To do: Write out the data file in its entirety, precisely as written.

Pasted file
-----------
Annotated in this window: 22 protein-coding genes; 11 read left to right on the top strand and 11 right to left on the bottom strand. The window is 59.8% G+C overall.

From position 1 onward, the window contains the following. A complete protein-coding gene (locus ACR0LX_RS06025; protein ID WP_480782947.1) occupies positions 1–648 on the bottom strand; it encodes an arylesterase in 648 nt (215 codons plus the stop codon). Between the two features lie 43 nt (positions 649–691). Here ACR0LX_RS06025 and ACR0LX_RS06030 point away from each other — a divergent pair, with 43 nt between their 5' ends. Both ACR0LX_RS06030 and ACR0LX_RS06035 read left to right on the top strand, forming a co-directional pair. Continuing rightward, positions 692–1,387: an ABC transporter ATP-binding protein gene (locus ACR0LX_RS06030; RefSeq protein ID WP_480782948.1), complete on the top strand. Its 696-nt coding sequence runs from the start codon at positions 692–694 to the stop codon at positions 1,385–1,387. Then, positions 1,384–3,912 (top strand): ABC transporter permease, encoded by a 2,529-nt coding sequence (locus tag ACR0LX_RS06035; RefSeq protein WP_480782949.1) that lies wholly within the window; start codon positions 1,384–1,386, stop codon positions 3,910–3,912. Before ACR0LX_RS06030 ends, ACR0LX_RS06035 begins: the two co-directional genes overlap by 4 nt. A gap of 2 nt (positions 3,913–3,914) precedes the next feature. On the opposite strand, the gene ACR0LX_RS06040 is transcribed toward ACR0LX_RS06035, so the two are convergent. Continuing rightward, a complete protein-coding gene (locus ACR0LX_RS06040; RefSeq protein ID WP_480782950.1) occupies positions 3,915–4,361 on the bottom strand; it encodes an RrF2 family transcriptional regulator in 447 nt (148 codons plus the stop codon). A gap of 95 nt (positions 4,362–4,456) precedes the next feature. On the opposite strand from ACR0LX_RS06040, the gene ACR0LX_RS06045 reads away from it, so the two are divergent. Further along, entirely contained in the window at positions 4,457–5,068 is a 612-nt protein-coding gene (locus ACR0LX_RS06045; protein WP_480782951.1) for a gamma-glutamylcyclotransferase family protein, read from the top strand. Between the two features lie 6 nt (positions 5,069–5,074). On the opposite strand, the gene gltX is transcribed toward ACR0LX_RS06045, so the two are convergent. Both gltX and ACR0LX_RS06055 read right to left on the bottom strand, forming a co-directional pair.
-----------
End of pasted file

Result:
Annotated in this window: 22 protein-coding genes; 11 read left to right on the top strand and 11 right to left on the bottom strand. The window is 59.8% G+C overall.

From position 1 onward, the window contains the following. A complete protein-coding gene (locus ACR0LX_RS06025; protein ID WP_480782947.1) occupies positions 1–648 on the bottom strand; it encodes an arylesterase in 648 nt (215 codons plus the stop codon). Between the two features lie 43 nt (positions 649–691). Here ACR0LX_RS06025 and ACR0LX_RS06030 point away from each other — a divergent pair, with 43 nt between their 5' ends. Both ACR0LX_RS06030 and ACR0LX_RS06035 read left to right on the top strand, forming a co-directional pair. Continuing rightward, positions 692–1,387: an ABC transporter ATP-binding protein gene (locus ACR0LX_RS06030; RefSeq protein ID WP_480782948.1), complete on the top strand. Its 696-nt coding sequence runs from the start codon at positions 692–694 to the stop codon at positions 1,385–1,387. Then, positions 1,384–3,912 (top strand): ABC transporter permease, encoded by a 2,529-nt coding sequence (locus tag ACR0LX_RS06035; RefSeq protein WP_480782949.1) that lies wholly within the window; start codon positions 1,384–1,386, stop codon positions 3,910–3,912. Before ACR0LX_RS06030 ends, ACR0LX_RS06035 begins: the two co-directional genes overlap by 4 nt. A gap of 2 nt (positions 3,913–3,914) precedes the next feature. On the opposite strand, the gene ACR0LX_RS06040 is transcribed toward ACR0LX_RS06035, so the two are convergent. Continuing rightward, a complete protein-coding gene (locus ACR0LX_RS06040; RefSeq protein ID WP_480782950.1) occupies positions 3,915–4,361 on the bottom strand; it encodes an RrF2 family transcriptional regulator in 447 nt (148 codons plus the stop codon). A gap of 95 nt (positions 4,362–4,456) precedes the next feature. On the opposite strand from ACR0LX_RS06040, the gene ACR0LX_RS06045 reads away from it, so the two are divergent. Further along, entirely contained in the window at positions 4,457–5,068 is a 612-nt protein-coding gene (locus ACR0LX_RS06045; protein WP_480782951.1) for a gamma-glutamylcyclotransferase family protein, read from the top strand. Between the two features lie 6 nt (positions 5,069–5,074). On the opposite strand, the gene gltX is transcribed toward ACR0LX_RS06045, so the two are convergent. Both gltX and ACR0LX_RS06055 read right to left on the bottom strand, forming a co-directional pair.